Head-Fi.org › Forums › Equipment Forums › Dedicated Source Components › Why is SPDIF better than USB?
New Posts  All Forums:Forum Nav:

Why is SPDIF better than USB?

post #1 of 121
Thread Starter 

Why is SPDIF better than USB?  Aren't they both digital signals?  Why would one be an improvement over the other?

 

I apologize if this has been discussed (seems like an obvious topic), I just can't find it.

 

I've seen DAC's that have USB and SPDIF inputs, and everyone says the SPDIF input sounds much better, and I've seen USB to SPDIF converters.... so why not just do that inside a USB DAC if it is such an improvement?  And why is it an improvement?  Why would one lossless digital signal sound better than another?

 

Thanks!


Edited by baglunch - 9/14/10 at 4:45pm
post #2 of 121

Lately people seem to feel that USB to SPDIF is better than both USB or SPDIF

 

Reason being USB can be Asynch'd which is supposed to be better that un-Asynch'd USB or standard Spdif.  Although sound wise people prefer Spdif over un-Asynch'd USB.

 

So by default the best of both is Asynch'd USB converted to Spdif

post #3 of 121
Thread Starter 

....what?  And why?

 

I don't understand what you mean by asynched USB vs un-asynched USB, or standard Spdif, nor why people would prefer one over the other.

 

All I understand at this point is that many DACs will have both a USB input and a SPDIF input, but everyone loves the SPDIF input on the same DAC much better than the USB one.  What's different about the signal itself that makes SPDIF better, or why is it treated better inside the DAC?  Or, why don't DAC convert USB to SPDIF internally without needing to buy a separate converter?  I'm hoping to get as many of those questions answered as possible, for anyone that knows...

post #4 of 121
post #5 of 121
Thread Starter 

Nice link, thanks!

post #6 of 121
Thread Starter 

Looks like the takeaway from that article is that neither is inherently better than the other, it all depends on implementation... but why are they even different from each other?  Aren't they both digital?  Just 1s and 0s?  And being 1s and 0s, shouldn't they be identical to the DAC regardless what the plug used looks like?  Please note I'm not trying to compare USB DACs vs SPDIF DACs... but only DACs that have both kinds of inputs (like the Gamma 2, and many many others).  Why would one input sound any different from the other?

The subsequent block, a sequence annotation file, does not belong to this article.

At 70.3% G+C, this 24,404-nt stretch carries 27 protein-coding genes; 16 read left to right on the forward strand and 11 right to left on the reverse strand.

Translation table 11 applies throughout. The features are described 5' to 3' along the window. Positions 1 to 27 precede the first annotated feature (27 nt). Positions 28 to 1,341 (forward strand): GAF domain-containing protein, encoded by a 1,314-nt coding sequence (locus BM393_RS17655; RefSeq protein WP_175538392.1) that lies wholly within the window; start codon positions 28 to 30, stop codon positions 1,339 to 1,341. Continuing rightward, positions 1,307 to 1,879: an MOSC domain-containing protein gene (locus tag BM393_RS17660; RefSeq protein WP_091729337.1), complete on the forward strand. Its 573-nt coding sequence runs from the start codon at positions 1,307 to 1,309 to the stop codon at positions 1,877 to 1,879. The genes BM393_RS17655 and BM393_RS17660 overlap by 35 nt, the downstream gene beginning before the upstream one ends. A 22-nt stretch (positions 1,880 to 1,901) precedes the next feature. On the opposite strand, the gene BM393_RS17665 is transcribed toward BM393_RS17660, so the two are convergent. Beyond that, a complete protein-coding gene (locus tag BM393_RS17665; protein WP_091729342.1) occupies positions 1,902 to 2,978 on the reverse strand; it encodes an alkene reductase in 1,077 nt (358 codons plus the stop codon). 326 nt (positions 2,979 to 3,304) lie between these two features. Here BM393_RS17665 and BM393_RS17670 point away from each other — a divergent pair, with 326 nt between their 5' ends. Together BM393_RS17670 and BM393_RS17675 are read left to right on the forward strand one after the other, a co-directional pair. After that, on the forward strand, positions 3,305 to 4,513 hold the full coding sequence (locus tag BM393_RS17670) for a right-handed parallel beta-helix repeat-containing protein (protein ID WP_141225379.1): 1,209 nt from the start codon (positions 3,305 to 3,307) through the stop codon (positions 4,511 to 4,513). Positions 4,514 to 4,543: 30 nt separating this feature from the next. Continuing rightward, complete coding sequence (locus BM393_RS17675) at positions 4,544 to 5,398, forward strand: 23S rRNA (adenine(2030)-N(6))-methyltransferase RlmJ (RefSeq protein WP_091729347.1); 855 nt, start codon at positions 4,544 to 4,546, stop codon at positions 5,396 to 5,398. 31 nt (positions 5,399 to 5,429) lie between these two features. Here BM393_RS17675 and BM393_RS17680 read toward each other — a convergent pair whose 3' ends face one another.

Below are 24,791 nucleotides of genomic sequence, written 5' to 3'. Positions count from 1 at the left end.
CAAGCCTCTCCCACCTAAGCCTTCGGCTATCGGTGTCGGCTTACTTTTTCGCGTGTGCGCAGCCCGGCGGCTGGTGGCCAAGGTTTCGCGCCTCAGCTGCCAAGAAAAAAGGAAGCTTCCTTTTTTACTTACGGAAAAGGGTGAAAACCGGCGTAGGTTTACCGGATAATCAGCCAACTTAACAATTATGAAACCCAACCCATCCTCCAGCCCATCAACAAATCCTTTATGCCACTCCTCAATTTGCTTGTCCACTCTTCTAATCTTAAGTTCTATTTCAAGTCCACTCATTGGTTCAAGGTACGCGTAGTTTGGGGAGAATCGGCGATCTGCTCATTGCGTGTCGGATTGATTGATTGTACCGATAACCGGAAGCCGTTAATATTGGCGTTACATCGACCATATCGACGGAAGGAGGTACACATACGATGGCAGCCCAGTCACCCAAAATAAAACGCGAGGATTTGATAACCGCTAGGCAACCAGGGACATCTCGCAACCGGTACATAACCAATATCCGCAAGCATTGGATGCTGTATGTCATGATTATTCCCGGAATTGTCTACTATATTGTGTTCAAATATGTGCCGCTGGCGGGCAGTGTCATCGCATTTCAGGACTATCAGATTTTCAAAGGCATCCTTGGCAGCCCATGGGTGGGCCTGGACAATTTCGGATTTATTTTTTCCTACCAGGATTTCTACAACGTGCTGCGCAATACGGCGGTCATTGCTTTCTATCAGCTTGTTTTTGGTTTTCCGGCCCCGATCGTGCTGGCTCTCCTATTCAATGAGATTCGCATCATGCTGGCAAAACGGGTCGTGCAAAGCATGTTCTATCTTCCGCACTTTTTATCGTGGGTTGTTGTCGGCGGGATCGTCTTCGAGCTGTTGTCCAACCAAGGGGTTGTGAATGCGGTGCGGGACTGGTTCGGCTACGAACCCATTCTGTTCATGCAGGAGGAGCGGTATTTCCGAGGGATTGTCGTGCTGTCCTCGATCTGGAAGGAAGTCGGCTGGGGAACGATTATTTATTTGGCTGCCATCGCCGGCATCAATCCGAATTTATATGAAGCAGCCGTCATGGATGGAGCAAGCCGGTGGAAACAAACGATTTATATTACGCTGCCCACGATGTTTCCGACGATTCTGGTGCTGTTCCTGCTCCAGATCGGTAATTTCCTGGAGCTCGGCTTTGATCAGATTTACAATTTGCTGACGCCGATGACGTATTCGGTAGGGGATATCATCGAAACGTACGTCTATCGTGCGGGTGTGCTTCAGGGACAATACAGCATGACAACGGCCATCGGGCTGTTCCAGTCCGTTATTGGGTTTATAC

post #7 of 121

 

Quote:

Why is SPDIF better than USB?  Aren't they both digital signals?  Why would one be an improvement over the other?

 

 

It isn't. The myth arose in the past due to a misunderstanding and once these ideas get a head start they are difficult to eradicate as there are vested interests at stake.

 

They are both digital signals so if you were doing a simple copy or file transfer either method would give you bit perfect copies. However audio is streamed to a DAC and there is a timing component involved. Apart from the usual error correction shenanigans the audio samples must be both written and read very accurately (44.1k x a second in the case of CD quality). Different clocks can be slightly out of time both internally and with reference to others. This is essentially the notorious and controversial jitter ( provided you believe you can hear the effect in the first place.)

 

Audiophile quality DACs are generally made using the cheapest possible components in a nice looking box. The USB implementations were suspect due to real or imaginary timing issues because they used early generation (CD) chips that didn't require the manufacturer to buy or write specialised software. S/PDIF contains the timing information based on the source when it is formatted. Therefore some people preferred  to buy a new USB > S/PDIF device such as the Hi-Face so they could continue to use their obsolete DAC. This has become something of a sick joke now as it appears that as soon as the manufacturers felt it safe to do so they started putting an inferior clock in the Hi-Face and hoped no one would notice.